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Gorgeous Georgian

Gorgeous Georgian

The Georgian era is a period in British history we don’t tend to focus on all that much. The Roman conquest and Boadicea, sure. Henry VIII and his sordid love life, absolutely. The Victorians and their industrial revolution, of course. But the Kings and Queens of the House of Hanover and how their subjects lived? Less so.

More’s the pity, as the British Library’s exhibition ‘Georgians Revealed’ makes clear. It’s been open a few months but if you haven’t caught it yet you’ve still got time to take a look. The exhibition brings to life an era that had more to it than dandies, wigs and Jane Austen, filling gaps in your knowledge about the architecture, sport, culture and trends of the time. But mostly, it shows how the upper and middle class Georgians were just like us; unashamed consumers, aspirational and fixated with luxury and the latest fashions, keen to copy the lifestyles of those in the East, and rather celebrity-obsessed.

Georgian men’s shoes, circa 1790

They were travellers too: both those who embarked on Grand Tours of Europe espousing post-Enlightenment ideals, to the first waves of the domestic tourism industry, when stagecoaches transported affluent families for breaks in spa towns, or to seaside resorts like Margate. Architecture and fashion thrived, the former inspired by classical and Roman designs, leaving a mark on cities and towns from Brighton to Bath; the latter as a result of the fashion plates, which sparked a magazine industry showing women what the most stylish were wearing so they could have the designs reproduced by dressmakers.

But the Georgians were also charitable: the display explains how the growing enthusiasm for public celebrations of culture during the period, which saw the opening of both the Royal Academy and the National Gallery, was utilised by a growing group of philanthropists to fund schools and hospitals for the poor, such as the Foundling Hospital. And the upsurge in the printing of pamphlets and magazines paved the way for an age of celebrity, when common criminals could become household names, as in the case of the so-called ‘Gentleman Highwayman’ James MacLeane, whose regular flights from Newgate Prison attracted him quite the following.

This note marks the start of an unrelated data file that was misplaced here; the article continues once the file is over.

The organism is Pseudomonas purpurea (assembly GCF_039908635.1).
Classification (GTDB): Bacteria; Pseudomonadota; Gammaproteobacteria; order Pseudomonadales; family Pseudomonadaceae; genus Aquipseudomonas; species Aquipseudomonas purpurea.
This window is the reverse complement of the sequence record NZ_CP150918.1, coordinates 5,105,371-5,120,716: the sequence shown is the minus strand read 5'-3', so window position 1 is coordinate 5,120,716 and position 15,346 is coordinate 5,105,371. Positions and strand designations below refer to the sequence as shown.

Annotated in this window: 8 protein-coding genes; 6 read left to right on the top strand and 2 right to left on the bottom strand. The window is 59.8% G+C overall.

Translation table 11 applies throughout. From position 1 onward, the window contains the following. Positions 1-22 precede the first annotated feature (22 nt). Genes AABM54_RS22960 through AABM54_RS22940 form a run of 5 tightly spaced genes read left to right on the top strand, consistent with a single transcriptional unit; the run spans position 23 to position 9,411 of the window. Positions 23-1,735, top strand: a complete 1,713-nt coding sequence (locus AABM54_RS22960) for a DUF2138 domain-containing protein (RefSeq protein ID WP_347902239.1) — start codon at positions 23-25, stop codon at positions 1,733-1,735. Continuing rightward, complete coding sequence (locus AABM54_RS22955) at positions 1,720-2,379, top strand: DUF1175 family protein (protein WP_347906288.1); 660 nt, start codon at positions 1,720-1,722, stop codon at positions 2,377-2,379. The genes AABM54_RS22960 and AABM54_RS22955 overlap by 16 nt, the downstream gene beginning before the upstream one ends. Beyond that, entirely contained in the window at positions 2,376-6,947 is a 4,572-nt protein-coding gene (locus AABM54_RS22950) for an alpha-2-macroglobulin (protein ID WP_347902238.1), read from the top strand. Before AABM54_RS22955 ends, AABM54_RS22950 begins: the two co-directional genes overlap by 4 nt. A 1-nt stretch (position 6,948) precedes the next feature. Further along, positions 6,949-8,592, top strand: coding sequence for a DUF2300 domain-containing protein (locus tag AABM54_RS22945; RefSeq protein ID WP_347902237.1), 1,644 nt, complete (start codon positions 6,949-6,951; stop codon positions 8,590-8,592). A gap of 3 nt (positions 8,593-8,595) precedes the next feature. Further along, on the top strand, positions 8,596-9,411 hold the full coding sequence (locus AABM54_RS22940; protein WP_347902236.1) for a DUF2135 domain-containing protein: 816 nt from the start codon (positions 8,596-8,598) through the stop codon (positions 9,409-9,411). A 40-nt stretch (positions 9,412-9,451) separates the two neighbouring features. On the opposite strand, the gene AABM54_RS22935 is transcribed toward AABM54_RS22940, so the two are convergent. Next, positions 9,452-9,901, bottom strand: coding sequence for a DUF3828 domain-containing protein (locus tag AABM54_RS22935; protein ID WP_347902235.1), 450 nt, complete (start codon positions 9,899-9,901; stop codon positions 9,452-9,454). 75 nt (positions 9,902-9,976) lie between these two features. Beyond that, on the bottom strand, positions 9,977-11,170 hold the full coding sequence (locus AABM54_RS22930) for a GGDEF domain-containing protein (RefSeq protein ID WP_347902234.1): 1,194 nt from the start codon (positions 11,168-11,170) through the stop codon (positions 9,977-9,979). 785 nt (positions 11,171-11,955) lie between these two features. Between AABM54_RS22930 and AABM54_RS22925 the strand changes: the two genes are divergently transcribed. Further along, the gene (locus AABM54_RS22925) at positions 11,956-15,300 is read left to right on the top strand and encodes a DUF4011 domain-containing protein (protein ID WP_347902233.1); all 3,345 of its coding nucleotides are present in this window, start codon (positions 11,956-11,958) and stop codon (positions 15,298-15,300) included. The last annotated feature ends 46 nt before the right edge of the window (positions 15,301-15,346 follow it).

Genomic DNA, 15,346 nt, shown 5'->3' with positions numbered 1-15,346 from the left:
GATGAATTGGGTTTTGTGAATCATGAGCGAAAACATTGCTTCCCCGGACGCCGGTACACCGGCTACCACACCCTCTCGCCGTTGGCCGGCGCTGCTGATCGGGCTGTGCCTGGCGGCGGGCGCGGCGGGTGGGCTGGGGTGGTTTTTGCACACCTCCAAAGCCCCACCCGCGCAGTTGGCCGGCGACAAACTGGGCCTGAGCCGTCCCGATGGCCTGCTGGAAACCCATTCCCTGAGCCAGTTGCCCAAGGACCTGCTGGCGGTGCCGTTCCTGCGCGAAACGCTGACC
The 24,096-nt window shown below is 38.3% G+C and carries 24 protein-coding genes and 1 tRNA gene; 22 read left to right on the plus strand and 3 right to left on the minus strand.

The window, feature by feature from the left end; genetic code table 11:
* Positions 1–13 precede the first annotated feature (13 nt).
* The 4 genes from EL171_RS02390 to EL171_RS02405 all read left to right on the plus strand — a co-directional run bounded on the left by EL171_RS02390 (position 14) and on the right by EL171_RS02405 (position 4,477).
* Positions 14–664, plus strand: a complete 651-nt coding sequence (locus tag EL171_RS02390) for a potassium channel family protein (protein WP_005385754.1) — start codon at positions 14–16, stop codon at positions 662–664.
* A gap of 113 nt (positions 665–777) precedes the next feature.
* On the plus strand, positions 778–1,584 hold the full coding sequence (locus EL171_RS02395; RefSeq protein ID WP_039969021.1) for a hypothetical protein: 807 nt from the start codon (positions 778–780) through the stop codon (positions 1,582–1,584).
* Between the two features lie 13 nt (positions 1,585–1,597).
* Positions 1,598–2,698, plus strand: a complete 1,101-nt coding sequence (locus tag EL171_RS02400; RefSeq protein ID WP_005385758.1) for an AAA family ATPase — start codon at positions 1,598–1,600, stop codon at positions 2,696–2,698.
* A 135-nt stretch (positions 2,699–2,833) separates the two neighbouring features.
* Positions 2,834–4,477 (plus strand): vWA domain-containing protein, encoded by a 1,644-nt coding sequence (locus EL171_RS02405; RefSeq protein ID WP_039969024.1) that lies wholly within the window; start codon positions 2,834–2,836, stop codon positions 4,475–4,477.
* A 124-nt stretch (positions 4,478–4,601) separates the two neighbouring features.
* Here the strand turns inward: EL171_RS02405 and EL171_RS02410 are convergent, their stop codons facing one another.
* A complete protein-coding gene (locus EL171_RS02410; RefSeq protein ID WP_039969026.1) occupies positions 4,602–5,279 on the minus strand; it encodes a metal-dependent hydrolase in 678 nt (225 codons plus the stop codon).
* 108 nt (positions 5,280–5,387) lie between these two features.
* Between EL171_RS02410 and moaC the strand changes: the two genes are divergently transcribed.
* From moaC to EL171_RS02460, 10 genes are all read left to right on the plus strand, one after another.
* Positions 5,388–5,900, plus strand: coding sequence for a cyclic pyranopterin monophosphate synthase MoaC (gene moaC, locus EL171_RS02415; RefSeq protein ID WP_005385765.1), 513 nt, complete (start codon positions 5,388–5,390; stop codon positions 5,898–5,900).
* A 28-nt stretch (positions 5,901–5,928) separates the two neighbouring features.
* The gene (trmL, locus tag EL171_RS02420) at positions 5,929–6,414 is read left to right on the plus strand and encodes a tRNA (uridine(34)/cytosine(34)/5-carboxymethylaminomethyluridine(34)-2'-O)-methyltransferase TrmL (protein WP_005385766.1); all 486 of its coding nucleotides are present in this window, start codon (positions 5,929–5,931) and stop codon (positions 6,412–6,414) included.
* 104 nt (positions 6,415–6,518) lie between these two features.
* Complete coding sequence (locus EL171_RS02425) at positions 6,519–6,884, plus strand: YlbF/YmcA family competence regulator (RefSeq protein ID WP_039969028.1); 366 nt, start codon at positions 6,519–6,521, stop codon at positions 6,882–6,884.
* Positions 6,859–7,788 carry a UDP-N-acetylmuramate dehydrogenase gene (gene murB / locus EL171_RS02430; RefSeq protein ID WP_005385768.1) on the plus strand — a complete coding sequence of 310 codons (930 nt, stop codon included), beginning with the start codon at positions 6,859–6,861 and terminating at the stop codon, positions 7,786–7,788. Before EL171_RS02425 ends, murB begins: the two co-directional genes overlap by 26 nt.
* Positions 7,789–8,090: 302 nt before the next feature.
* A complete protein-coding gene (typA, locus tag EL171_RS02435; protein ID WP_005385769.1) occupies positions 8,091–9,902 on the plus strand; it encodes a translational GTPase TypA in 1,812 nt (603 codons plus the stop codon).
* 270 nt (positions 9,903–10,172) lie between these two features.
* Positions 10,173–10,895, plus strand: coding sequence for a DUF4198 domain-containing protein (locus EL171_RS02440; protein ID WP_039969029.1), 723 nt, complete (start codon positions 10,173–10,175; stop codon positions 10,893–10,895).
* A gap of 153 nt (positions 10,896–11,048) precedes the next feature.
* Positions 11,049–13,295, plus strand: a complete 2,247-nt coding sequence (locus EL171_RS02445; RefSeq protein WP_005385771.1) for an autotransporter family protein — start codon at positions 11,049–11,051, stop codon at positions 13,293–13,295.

Kensington Garden Dresses

The Georgian centuries were fuelled by the East India Company’s success in securing valuable trade opportunities, and thus saw the introduction of new products, including tea, coffee and sugar, to the British palette. Over the era, new fashions came over from the East, influencing pottery, design and even the kitchen, as The Art of Cookery by Hannah Glasse indicates, with its recipe for ‘a Currey of India’.

The display is text-heavy, meaning this isn’t one for younger visitors, but there are some fascinating details contained in the array of maps, drawings and publications on show, from a surviving printed Bill from the Theatre Royal Covent Garden in 1776, to a receipt for a 4% consolidated annuities stock dating to 1783. There are some real treasures – Georgian high heels, a baffling manual explaining how to do a 16 person Quadrille dance, or examples of Josiah Wedgewood’s pottery, to name but a few.

An English Family at Tea circa 1720 by Joseph Van Aken circa 1699-1749
A Tate loan

It comes across as an era of prosperity, when life for many moved beyond consideration of basic needs to luxury, philosophy and travel, although the exhibition notes that it was also a time of a gaping rich-poor divide, and I’d have been interested to see more about how the other half lived. In addition, the display notes that Britain’s trading prowess was largely predicated on the slave trade before its abolition in 1807, but offers little detail beyond that.

Nevertheless, it’s an eye-opening look at an underdiscussed age. Marking 300 years since the accession of King George I, it’s intriguing to see the extent to which British behaviours today recall those of our Georgian predecessors.

3.6(2) BM Fan
Georgian fan

Georgians Revealed: Life, Style and the Making of Modern Britain, British Library, until 11 March. Tickets: £9, Under 18s: Free